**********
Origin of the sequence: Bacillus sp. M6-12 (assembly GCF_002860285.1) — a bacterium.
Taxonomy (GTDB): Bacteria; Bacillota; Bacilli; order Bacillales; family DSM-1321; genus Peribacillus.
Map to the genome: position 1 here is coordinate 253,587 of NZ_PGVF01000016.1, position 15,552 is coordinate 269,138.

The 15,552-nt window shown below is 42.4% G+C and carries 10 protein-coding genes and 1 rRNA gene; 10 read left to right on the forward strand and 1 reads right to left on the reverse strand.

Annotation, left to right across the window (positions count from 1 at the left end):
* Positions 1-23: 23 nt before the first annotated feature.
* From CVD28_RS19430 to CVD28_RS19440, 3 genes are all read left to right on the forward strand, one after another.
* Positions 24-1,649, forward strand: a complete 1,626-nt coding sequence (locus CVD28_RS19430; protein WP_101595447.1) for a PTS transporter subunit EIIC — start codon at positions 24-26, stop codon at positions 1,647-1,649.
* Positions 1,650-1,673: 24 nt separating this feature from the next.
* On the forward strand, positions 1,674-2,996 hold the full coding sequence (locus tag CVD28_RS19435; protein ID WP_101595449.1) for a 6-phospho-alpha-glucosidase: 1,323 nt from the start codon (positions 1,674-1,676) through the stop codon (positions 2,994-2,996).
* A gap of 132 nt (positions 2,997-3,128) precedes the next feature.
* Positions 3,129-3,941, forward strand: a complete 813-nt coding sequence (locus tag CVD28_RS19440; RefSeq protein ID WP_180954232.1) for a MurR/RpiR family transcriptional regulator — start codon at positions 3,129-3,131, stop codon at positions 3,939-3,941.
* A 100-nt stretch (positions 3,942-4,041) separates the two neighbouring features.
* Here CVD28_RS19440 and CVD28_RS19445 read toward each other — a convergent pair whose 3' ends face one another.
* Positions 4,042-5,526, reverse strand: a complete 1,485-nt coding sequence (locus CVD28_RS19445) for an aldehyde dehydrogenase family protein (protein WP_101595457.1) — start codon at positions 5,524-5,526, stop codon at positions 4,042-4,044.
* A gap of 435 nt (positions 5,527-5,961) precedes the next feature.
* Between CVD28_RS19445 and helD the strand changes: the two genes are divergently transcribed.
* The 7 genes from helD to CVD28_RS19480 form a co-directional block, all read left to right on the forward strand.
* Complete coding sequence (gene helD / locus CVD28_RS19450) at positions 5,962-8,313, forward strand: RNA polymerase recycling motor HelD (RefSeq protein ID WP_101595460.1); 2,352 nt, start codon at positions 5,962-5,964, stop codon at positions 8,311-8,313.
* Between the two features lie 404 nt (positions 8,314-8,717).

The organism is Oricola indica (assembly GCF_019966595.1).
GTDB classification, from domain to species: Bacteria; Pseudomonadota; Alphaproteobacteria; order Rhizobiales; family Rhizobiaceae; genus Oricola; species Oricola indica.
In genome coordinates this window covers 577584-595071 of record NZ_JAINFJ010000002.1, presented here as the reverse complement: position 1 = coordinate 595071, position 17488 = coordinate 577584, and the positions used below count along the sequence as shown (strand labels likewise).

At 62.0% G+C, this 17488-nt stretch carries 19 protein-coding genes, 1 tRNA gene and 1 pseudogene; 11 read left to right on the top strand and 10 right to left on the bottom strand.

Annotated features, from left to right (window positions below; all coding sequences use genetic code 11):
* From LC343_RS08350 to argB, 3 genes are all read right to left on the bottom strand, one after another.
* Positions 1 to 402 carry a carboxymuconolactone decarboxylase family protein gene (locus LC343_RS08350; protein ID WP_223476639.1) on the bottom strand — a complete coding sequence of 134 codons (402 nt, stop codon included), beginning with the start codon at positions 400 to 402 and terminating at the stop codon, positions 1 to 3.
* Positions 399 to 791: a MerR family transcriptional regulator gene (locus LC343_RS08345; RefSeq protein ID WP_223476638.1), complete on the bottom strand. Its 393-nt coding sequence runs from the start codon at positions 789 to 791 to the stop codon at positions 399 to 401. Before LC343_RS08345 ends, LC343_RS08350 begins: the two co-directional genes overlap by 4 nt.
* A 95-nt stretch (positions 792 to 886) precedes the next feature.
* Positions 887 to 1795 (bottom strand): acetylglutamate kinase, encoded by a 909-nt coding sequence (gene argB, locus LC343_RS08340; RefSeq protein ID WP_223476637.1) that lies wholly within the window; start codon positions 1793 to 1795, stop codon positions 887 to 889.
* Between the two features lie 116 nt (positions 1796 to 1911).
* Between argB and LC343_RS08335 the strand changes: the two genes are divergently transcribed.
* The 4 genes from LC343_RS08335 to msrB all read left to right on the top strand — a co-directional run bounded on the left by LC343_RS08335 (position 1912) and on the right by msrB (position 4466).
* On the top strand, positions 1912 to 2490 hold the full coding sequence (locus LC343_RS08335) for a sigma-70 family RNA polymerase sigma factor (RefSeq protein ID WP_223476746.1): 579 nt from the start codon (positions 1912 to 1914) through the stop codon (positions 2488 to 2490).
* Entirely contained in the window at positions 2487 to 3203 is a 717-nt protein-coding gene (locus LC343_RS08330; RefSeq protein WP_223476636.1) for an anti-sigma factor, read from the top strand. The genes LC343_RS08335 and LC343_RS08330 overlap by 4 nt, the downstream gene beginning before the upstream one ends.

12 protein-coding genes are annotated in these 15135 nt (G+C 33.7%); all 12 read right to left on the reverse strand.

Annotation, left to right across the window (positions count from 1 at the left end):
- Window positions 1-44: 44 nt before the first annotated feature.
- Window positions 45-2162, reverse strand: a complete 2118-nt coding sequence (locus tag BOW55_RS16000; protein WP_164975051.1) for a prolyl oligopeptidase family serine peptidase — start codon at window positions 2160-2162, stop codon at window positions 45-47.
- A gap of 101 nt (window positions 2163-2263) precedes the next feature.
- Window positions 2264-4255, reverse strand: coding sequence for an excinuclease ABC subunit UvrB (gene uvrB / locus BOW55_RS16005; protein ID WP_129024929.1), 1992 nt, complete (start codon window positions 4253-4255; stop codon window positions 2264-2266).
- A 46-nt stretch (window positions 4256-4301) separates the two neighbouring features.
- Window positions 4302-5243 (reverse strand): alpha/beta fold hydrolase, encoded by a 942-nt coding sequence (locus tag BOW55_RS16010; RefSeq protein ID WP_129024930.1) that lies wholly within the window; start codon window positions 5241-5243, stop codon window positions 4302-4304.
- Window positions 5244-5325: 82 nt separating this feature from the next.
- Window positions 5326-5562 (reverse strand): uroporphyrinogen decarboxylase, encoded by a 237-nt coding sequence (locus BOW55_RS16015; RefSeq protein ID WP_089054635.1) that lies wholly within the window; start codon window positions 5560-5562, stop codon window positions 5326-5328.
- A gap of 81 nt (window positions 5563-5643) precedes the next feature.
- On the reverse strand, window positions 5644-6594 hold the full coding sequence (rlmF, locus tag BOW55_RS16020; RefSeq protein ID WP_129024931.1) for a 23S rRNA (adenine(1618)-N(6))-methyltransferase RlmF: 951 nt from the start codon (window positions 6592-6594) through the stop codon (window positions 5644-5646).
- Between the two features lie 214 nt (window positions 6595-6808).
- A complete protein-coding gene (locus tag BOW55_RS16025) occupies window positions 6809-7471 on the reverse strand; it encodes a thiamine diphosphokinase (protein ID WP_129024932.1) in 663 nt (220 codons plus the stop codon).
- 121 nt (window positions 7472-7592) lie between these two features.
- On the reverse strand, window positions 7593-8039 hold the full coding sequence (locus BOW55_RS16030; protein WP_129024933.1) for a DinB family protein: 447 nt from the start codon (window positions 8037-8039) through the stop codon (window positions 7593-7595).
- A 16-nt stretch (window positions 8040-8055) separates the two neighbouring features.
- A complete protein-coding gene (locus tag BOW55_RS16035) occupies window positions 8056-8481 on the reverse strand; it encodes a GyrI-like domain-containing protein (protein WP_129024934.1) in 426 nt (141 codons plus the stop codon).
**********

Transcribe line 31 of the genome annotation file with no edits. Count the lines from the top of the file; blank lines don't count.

* Between the two features lie 116 nt (positions 1796 to 1911).